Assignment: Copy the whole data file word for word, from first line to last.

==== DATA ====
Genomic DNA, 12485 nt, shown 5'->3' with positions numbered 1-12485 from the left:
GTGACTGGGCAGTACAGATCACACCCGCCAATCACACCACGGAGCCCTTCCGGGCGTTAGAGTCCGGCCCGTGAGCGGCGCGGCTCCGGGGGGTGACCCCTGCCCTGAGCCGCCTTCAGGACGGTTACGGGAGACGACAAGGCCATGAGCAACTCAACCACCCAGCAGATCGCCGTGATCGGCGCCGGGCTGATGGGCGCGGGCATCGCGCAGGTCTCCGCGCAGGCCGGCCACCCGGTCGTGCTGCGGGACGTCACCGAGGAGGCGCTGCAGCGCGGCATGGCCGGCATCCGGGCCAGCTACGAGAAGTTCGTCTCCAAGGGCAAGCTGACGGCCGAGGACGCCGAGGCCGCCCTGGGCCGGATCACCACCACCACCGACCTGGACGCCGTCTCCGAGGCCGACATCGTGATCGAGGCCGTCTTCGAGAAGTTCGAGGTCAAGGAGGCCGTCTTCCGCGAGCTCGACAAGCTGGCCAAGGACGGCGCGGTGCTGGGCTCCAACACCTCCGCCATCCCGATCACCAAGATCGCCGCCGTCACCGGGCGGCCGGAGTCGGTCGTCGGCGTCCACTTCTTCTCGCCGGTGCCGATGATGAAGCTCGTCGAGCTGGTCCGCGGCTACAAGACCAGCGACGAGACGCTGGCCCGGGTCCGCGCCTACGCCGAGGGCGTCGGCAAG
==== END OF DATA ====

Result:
Genomic DNA, 12485 nt, shown 5'->3' with positions numbered 1-12485 from the left:
GTGACTGGGCAGTACAGATCACACCCGCCAATCACACCACGGAGCCCTTCCGGGCGTTAGAGTCCGGCCCGTGAGCGGCGCGGCTCCGGGGGGTGACCCCTGCCCTGAGCCGCCTTCAGGACGGTTACGGGAGACGACAAGGCCATGAGCAACTCAACCACCCAGCAGATCGCCGTGATCGGCGCCGGGCTGATGGGCGCGGGCATCGCGCAGGTCTCCGCGCAGGCCGGCCACCCGGTCGTGCTGCGGGACGTCACCGAGGAGGCGCTGCAGCGCGGCATGGCCGGCATCCGGGCCAGCTACGAGAAGTTCGTCTCCAAGGGCAAGCTGACGGCCGAGGACGCCGAGGCCGCCCTGGGCCGGATCACCACCACCACCGACCTGGACGCCGTCTCCGAGGCCGACATCGTGATCGAGGCCGTCTTCGAGAAGTTCGAGGTCAAGGAGGCCGTCTTCCGCGAGCTCGACAAGCTGGCCAAGGACGGCGCGGTGCTGGGCTCCAACACCTCCGCCATCCCGATCACCAAGATCGCCGCCGTCACCGGGCGGCCGGAGTCGGTCGTCGGCGTCCACTTCTTCTCGCCGGTGCCGATGATGAAGCTCGTCGAGCTGGTCCGCGGCTACAAGACCAGCGACGAGACGCTGGCCCGGGTCCGCGCCTACGCCGAGGGCGTCGGCAAG